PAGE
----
KCHBA Announces Proposal to Reignite Housing Starts in KCMO

According to A Vision for Housing: Solutions for Kansas City, the city has a goal of creating 10,000 new, low-income housing units by 2027. Yet housing starts have dropped significantly in KCMO, while they are on the rise most everywhere else in the metro.

This is largely in part to a new energy code that was voted upon and approved by the prior Kansas City, Mo., City Council. This code took effect for all permit applications submitted after Sept. 29, 2023. Since then, the city has only issued 10 single-family permits under this new code.

Under this code, neither the problem, nor the goal, are being addressed. Instead, housing costs are increasing, and the availability is decreasing. Recognizing this dilemma, the Home Builders Association of Greater Kansas City (KCHBA) is announcing a proposal that will increase new housing starts in KCMO while also increasing the energy efficiency standards to which new homes are built.

Under the KCHBA’s proposal, an alternate compliance path would be introduced to Kansas City’s current energy code that gives builders more flexibility in construction techniques and methods, provided they adhere to a nationally recognized Home Energy Rating Score.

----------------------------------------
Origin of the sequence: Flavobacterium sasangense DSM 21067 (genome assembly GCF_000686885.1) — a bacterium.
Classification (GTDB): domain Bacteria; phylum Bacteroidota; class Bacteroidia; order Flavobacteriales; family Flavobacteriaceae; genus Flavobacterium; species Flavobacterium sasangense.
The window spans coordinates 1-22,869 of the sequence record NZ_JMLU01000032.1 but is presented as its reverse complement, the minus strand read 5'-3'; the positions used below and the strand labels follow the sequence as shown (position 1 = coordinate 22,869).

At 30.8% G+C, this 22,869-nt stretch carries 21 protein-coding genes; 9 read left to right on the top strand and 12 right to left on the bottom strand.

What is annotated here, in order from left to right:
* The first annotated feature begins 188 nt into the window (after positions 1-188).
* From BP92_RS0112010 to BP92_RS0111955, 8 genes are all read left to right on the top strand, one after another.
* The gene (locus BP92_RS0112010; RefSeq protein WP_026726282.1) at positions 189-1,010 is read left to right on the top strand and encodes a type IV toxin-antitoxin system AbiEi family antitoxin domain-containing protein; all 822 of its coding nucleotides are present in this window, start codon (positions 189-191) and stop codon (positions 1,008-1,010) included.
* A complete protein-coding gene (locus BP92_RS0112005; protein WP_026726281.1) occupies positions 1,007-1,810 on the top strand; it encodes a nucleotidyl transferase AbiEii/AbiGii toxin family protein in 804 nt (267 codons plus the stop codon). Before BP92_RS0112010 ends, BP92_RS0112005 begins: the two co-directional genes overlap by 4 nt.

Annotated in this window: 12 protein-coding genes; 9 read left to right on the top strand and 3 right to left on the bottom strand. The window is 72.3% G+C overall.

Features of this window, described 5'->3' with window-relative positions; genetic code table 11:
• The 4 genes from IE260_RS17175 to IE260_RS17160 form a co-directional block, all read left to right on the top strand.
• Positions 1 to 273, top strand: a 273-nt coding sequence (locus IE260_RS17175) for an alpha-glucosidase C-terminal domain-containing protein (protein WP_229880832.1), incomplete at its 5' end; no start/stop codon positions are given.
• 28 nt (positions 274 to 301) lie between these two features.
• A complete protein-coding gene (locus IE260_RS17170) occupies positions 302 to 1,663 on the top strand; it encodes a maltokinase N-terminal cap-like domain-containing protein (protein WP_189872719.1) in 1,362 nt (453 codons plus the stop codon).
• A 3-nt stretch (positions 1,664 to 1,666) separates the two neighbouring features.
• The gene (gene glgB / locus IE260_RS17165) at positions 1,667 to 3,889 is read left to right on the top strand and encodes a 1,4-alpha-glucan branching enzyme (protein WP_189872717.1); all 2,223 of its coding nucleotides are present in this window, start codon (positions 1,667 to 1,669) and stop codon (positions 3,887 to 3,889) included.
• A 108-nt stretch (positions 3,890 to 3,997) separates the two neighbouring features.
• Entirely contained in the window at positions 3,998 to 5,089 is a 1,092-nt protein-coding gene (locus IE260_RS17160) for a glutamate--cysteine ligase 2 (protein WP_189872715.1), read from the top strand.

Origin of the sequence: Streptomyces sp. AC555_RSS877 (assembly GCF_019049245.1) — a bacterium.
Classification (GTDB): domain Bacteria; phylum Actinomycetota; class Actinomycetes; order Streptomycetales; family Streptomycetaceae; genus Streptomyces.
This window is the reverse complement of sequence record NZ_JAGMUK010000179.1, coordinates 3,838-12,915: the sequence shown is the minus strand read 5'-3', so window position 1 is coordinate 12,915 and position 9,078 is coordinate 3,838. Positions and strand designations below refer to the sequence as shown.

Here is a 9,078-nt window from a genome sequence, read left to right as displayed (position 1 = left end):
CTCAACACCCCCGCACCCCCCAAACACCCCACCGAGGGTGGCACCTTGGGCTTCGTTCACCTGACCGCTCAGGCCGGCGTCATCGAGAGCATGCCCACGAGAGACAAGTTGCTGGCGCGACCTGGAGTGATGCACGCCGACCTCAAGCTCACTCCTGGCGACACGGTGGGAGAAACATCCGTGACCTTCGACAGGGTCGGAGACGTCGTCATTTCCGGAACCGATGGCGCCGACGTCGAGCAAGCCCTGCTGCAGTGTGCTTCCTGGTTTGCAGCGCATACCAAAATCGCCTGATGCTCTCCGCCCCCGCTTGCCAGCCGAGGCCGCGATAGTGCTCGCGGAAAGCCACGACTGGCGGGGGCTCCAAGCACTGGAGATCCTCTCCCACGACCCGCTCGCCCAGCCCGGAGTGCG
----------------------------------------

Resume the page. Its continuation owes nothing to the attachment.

The proposal would also significantly streamline the plan review and permitting process allowing new construction to begin in an efficient and predictable manner. Combined, these actions would reduce the cost of construction and increase the availability of housing options for Kansas City residents, while also providing for verified improvements in energy efficiency.

The KCHBA’s plan is a win-win for all interested parties, and it is confident that if adopted by the City Council, this proposal will quickly address KCMO’s dwindling housing prospects relative to the rest of the metro.